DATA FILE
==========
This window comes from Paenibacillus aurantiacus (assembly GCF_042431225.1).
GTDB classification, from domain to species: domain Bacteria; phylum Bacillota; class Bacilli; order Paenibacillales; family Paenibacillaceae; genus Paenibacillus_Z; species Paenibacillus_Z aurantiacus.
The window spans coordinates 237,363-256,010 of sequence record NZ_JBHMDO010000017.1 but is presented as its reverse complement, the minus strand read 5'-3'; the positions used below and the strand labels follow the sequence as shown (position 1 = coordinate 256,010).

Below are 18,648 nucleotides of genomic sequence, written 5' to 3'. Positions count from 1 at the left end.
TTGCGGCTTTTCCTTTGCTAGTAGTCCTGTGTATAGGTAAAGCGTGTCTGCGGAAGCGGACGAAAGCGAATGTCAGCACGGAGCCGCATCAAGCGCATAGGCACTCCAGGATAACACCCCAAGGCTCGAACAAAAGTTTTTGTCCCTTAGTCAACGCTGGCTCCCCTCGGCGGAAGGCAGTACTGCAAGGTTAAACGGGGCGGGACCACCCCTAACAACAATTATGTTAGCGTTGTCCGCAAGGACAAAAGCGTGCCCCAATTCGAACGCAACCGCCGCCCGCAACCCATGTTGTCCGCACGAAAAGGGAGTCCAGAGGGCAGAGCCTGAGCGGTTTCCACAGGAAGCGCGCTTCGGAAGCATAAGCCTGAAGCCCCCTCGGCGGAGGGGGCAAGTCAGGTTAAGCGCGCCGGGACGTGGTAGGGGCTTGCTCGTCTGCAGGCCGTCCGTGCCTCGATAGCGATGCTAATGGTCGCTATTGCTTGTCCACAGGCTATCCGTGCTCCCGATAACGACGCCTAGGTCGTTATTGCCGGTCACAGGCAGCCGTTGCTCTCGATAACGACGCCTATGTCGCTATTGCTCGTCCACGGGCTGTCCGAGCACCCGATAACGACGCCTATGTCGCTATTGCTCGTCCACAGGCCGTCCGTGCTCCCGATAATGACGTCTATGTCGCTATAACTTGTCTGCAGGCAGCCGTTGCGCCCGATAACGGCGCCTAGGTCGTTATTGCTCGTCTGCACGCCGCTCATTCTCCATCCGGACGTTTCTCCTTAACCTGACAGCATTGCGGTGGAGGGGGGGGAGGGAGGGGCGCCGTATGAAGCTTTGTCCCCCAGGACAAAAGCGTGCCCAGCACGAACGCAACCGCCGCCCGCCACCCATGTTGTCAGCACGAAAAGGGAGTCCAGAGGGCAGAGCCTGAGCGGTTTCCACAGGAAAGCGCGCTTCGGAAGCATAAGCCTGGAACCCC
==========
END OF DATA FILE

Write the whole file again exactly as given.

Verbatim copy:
This window comes from Paenibacillus aurantiacus (assembly GCF_042431225.1).
GTDB classification, from domain to species: domain Bacteria; phylum Bacillota; class Bacilli; order Paenibacillales; family Paenibacillaceae; genus Paenibacillus_Z; species Paenibacillus_Z aurantiacus.
The window spans coordinates 237,363-256,010 of sequence record NZ_JBHMDO010000017.1 but is presented as its reverse complement, the minus strand read 5'-3'; the positions used below and the strand labels follow the sequence as shown (position 1 = coordinate 256,010).

Below are 18,648 nucleotides of genomic sequence, written 5' to 3'. Positions count from 1 at the left end.
TTGCGGCTTTTCCTTTGCTAGTAGTCCTGTGTATAGGTAAAGCGTGTCTGCGGAAGCGGACGAAAGCGAATGTCAGCACGGAGCCGCATCAAGCGCATAGGCACTCCAGGATAACACCCCAAGGCTCGAACAAAAGTTTTTGTCCCTTAGTCAACGCTGGCTCCCCTCGGCGGAAGGCAGTACTGCAAGGTTAAACGGGGCGGGACCACCCCTAACAACAATTATGTTAGCGTTGTCCGCAAGGACAAAAGCGTGCCCCAATTCGAACGCAACCGCCGCCCGCAACCCATGTTGTCCGCACGAAAAGGGAGTCCAGAGGGCAGAGCCTGAGCGGTTTCCACAGGAAGCGCGCTTCGGAAGCATAAGCCTGAAGCCCCCTCGGCGGAGGGGGCAAGTCAGGTTAAGCGCGCCGGGACGTGGTAGGGGCTTGCTCGTCTGCAGGCCGTCCGTGCCTCGATAGCGATGCTAATGGTCGCTATTGCTTGTCCACAGGCTATCCGTGCTCCCGATAACGACGCCTAGGTCGTTATTGCCGGTCACAGGCAGCCGTTGCTCTCGATAACGACGCCTATGTCGCTATTGCTCGTCCACGGGCTGTCCGAGCACCCGATAACGACGCCTATGTCGCTATTGCTCGTCCACAGGCCGTCCGTGCTCCCGATAATGACGTCTATGTCGCTATAACTTGTCTGCAGGCAGCCGTTGCGCCCGATAACGGCGCCTAGGTCGTTATTGCTCGTCTGCACGCCGCTCATTCTCCATCCGGACGTTTCTCCTTAACCTGACAGCATTGCGGTGGAGGGGGGGGAGGGAGGGGCGCCGTATGAAGCTTTGTCCCCCAGGACAAAAGCGTGCCCAGCACGAACGCAACCGCCGCCCGCCACCCATGTTGTCAGCACGAAAAGGGAGTCCAGAGGGCAGAGCCTGAGCGGTTTCCACAGGAAAGCGCGCTTCGGAAGCATAAGCCTGGAACCCC